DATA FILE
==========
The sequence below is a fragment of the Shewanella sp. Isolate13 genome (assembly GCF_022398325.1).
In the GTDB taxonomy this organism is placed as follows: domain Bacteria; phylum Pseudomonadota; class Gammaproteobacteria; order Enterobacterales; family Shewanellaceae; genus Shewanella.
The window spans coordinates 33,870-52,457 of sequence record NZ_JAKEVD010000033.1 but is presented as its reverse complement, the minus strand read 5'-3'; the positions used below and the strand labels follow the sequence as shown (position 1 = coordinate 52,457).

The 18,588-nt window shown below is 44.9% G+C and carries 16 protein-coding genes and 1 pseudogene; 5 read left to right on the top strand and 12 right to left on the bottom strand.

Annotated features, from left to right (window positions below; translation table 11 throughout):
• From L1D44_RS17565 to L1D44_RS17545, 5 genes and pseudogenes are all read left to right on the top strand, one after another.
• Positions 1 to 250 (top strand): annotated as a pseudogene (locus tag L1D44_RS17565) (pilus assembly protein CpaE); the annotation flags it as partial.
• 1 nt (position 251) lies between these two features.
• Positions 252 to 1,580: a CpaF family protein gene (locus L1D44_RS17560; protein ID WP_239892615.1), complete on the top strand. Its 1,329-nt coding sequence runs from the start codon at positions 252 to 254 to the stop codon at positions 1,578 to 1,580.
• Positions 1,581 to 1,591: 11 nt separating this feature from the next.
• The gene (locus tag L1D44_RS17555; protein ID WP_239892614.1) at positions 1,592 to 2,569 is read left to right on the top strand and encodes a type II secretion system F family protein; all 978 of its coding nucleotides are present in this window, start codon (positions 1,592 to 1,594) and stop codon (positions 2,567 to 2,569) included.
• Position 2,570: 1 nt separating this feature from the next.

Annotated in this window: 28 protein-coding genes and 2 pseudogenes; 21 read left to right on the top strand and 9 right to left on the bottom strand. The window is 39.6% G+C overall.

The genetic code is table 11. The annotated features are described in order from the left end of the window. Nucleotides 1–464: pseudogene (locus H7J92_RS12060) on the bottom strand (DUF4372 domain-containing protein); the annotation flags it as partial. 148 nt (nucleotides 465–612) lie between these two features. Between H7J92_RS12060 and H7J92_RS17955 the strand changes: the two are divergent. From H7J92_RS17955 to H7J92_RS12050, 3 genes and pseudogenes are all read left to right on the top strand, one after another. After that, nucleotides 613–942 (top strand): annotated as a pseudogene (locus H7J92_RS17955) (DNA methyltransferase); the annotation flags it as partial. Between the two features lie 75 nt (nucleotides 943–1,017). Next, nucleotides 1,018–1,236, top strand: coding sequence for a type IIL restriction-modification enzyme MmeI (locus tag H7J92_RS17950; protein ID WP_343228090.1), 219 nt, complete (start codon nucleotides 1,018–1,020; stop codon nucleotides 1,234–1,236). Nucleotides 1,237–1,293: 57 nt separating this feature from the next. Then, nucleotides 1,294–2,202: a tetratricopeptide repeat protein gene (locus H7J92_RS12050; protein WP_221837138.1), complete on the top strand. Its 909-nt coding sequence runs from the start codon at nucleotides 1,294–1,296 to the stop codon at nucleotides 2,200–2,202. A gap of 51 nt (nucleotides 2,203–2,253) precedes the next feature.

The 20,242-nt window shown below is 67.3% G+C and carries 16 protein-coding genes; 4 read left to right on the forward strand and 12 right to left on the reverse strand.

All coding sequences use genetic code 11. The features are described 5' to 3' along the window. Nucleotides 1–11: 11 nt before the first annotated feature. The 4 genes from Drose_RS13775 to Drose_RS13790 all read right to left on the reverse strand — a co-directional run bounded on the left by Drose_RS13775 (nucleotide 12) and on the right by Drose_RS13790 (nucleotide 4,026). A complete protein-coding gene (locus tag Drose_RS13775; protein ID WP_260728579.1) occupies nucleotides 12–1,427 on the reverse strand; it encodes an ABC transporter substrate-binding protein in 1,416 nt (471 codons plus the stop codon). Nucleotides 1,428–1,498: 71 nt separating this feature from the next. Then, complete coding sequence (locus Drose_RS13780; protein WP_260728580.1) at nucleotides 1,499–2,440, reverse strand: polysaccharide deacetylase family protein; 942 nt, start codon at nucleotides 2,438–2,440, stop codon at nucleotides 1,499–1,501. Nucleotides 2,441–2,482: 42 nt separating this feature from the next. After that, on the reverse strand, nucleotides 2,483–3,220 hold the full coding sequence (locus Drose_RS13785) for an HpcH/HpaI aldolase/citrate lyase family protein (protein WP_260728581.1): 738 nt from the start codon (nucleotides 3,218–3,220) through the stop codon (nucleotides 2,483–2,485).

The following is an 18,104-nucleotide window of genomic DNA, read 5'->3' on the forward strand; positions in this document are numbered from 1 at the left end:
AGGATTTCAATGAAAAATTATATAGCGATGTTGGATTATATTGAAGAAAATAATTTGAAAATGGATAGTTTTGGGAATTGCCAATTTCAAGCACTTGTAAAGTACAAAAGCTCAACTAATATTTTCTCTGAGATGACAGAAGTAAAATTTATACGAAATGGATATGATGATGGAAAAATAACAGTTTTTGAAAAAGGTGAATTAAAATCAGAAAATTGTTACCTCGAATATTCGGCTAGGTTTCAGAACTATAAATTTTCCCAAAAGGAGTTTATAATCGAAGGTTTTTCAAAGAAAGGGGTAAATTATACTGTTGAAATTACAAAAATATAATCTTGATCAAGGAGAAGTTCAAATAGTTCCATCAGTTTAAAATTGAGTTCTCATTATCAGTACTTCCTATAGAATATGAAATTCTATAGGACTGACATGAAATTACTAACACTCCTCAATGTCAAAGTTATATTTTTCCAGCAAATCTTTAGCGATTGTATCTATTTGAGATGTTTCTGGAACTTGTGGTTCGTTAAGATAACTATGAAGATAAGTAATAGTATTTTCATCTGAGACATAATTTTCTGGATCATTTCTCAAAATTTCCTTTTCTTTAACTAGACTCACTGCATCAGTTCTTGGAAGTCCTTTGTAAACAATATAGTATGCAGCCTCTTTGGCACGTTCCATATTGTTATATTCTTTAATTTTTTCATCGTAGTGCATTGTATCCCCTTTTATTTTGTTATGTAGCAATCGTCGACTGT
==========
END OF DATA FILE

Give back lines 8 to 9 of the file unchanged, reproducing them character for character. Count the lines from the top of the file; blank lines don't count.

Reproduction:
• 1 nt (position 251) lies between these two features.
• Positions 252 to 1,580: a CpaF family protein gene (locus L1D44_RS17560; protein ID WP_239892615.1), complete on the top strand. Its 1,329-nt coding sequence runs from the start codon at positions 252 to 254 to the stop codon at positions 1,578 to 1,580.